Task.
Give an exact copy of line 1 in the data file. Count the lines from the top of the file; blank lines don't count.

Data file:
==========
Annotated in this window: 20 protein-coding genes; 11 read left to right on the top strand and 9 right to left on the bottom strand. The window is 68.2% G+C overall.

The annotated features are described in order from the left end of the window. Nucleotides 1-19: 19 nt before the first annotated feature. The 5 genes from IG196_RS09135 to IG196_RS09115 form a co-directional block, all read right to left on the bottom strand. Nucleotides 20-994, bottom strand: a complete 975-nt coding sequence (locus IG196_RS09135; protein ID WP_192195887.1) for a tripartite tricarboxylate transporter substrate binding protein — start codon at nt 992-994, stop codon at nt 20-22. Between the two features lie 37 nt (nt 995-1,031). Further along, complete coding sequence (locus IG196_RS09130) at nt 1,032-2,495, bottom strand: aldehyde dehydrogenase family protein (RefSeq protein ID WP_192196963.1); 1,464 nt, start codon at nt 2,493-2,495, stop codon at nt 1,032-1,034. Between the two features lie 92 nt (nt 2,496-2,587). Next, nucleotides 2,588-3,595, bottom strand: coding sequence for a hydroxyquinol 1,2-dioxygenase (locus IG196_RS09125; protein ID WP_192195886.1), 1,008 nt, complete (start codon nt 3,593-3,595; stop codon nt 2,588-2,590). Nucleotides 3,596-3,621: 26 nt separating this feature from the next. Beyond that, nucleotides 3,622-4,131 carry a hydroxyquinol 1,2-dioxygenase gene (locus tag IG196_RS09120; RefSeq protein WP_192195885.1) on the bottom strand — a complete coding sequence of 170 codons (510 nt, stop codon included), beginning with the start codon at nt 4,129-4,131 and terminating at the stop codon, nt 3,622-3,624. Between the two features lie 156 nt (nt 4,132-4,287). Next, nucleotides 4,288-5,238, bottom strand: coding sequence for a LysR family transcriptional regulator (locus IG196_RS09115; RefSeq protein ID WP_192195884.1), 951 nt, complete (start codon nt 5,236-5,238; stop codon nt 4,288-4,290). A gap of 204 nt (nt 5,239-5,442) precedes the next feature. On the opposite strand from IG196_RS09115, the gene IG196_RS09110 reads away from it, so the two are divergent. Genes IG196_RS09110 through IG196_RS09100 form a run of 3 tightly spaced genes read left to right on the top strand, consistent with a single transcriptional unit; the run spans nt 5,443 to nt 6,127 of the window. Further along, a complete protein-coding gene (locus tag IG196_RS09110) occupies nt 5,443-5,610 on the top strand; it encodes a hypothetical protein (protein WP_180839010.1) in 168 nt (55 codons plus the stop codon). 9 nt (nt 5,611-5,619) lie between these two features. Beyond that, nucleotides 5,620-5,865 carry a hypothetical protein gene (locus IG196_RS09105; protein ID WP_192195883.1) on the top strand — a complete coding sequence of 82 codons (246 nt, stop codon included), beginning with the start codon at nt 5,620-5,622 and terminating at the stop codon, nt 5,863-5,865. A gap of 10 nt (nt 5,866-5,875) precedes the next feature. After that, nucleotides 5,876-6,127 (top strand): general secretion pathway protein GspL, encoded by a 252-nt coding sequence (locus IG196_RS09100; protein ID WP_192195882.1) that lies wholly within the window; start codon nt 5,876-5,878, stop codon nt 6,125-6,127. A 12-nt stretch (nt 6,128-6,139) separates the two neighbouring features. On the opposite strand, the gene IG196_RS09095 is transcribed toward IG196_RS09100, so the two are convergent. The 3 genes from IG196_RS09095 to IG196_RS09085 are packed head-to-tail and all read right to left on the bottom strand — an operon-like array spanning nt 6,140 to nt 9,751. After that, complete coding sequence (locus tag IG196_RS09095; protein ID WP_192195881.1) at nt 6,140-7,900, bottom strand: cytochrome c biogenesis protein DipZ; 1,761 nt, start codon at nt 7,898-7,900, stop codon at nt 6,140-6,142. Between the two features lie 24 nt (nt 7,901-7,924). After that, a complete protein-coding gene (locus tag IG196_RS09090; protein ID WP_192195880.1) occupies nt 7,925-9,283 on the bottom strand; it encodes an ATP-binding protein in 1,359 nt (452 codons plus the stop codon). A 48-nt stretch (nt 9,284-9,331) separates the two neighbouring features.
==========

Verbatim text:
Annotated in this window: 20 protein-coding genes; 11 read left to right on the top strand and 9 right to left on the bottom strand. The window is 68.2% G+C overall.